PHILADELPHIA – Will it be good enough?
That’s the question many Patriots fans are asking after watching the Patriots survive the Eagles in Philadelphia Sunday at Lincoln Financial Field.
If you ask Tom Brady, the answer is a definite no way.
At least not right now, given his lethargic body language and curtailed response to every single question throw his way after Sunday’s 17-10 win here in South Philly. After all, the only Patriots touchdown of the day was a pass to the end zone by a player not wearing No. 12 on his back.
Even asked in a very lighthearted manner by ESPN’s Mike Reiss whether Julian Edelman was bragging after the game about his 4-for-4 career passing mark with two touchdowns and a perfect passer rating of 158.3, Brady could barely manage a grin and a couple of words in response.
“Not much,” Brady replied. “It was a good throw. So, thank you guys.”
That concluded a 2-minute briefing with reporters, one of the shortest in his tenure as Patriots quarterback after a win.
When Edelman hit Phillip Dorsett from 15 yards out, it gave the Patriots the lead for good and the way the Patriots’ defense was playing it was game over at that point midway through the third quarter.
In fairness, the touchdown came at the end of the one drive Brady engineered that was a beauty, an 84-yard march in 10 plays to open the second half.
The Patriots were 1-for-3 in the red zone, with the first two failures coming in the first half when the Patriots reached the Eagles 17-yard line and Philly’s 4-yard line on back-to-back possessions. Like in Baltimore two weeks earlier, the Patriots had to settle for field goals on those two drives.
“Yeah, yeah. I don’t have anymore (answers),” Brady said with dejection dripping in his voice and tone. “I don’t know.”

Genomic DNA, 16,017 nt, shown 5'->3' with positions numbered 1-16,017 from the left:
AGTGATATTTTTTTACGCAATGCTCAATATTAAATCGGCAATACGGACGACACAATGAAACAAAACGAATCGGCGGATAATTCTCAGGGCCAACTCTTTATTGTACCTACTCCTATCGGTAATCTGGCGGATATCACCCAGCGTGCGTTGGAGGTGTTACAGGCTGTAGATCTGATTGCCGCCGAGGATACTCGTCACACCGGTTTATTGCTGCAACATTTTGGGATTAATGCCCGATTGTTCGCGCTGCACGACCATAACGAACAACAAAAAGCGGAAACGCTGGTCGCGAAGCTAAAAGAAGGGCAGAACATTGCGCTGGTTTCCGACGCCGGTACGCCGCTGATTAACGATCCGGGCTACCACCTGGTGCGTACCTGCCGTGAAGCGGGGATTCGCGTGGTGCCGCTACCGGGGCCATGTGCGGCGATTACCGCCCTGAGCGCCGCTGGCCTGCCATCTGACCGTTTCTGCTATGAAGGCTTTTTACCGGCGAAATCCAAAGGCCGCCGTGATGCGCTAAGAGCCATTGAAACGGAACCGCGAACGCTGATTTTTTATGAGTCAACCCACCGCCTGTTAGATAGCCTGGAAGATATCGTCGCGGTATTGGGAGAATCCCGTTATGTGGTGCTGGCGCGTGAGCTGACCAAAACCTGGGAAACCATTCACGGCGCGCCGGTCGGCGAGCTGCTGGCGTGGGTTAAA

Then, Danny Shelton stripped the ball from Carson Wentz and Lawrence Guy recovered at the Philly 22. The good news is that it wasn’t a red zone failure this time. The bad news is Brady and the Patriots gained one yard in three tries and settled for a Folk’s third field goal.
Mr. Glass Half-Full, Devin McCourty, looked at it a different way.
“If we’re struggling on defense, they go out and have a good drive,” McCourty told me. “Even if it’s three points, they let us get on the sideline and figure things out. That’s the biggest thing, to just make sure we always complement each other.”
Their defense shut down a short-handed offense led by Carson Wentz.
“Each time we take the field, whether they are scoring a lot or not, we want to have that mentality to just complement each other,” McCourty said. “It’s big if we can get a stop and switch the field position. Then (Edelman) threw the touchdown to go and get a big score and two-point conversion.”
It’s very true that the Super Bowl LIII champs didn’t really find their identity until they were 9-5 and facing a pair of home games against the Bills and Jets to end the season. Then they discovered their run game and their ability to impose their will. Clearly, that sort of metamorphosis needs to happen again in 2019.
There’s another possible reason Brady appeared fatigued and frustrated. He took an absolute beating in the first half, twice getting bent in half and once taking a shot to the head as he was going down to the turf.
“Well, we just played for three hours,” Brady explained. “So, I think everyone is a little tired.”
This is obviously not sustainable, for Brady or any NFL quarterback who is north of 40 years of age.
Maybe Brady realizes his defense can’t run block or catch passes or get open downfield. Read into Brady’s postgame as much or little as you want. The cold, hard truth facing him and his teammates is that – even at 9-1 – what we saw Sunday in Philadelphia needs to change. What does Brady think?
“I don’t think it matters what I think, it matters what we do,” Brady quipped.
The Patriots need to find a way to score more touchdowns inside the opponents’ 20. That usually means running the football, something the Patriots haven’t been able to do with any consistency this season.
Run the football and you take the pressure off Brady. And that’s all Brady really needs right now. Sunday, after a ninth win in 10 games, Brady looked like a 42-year-old quarterback who needs time to take a deep breath and regroup, physically and mentally.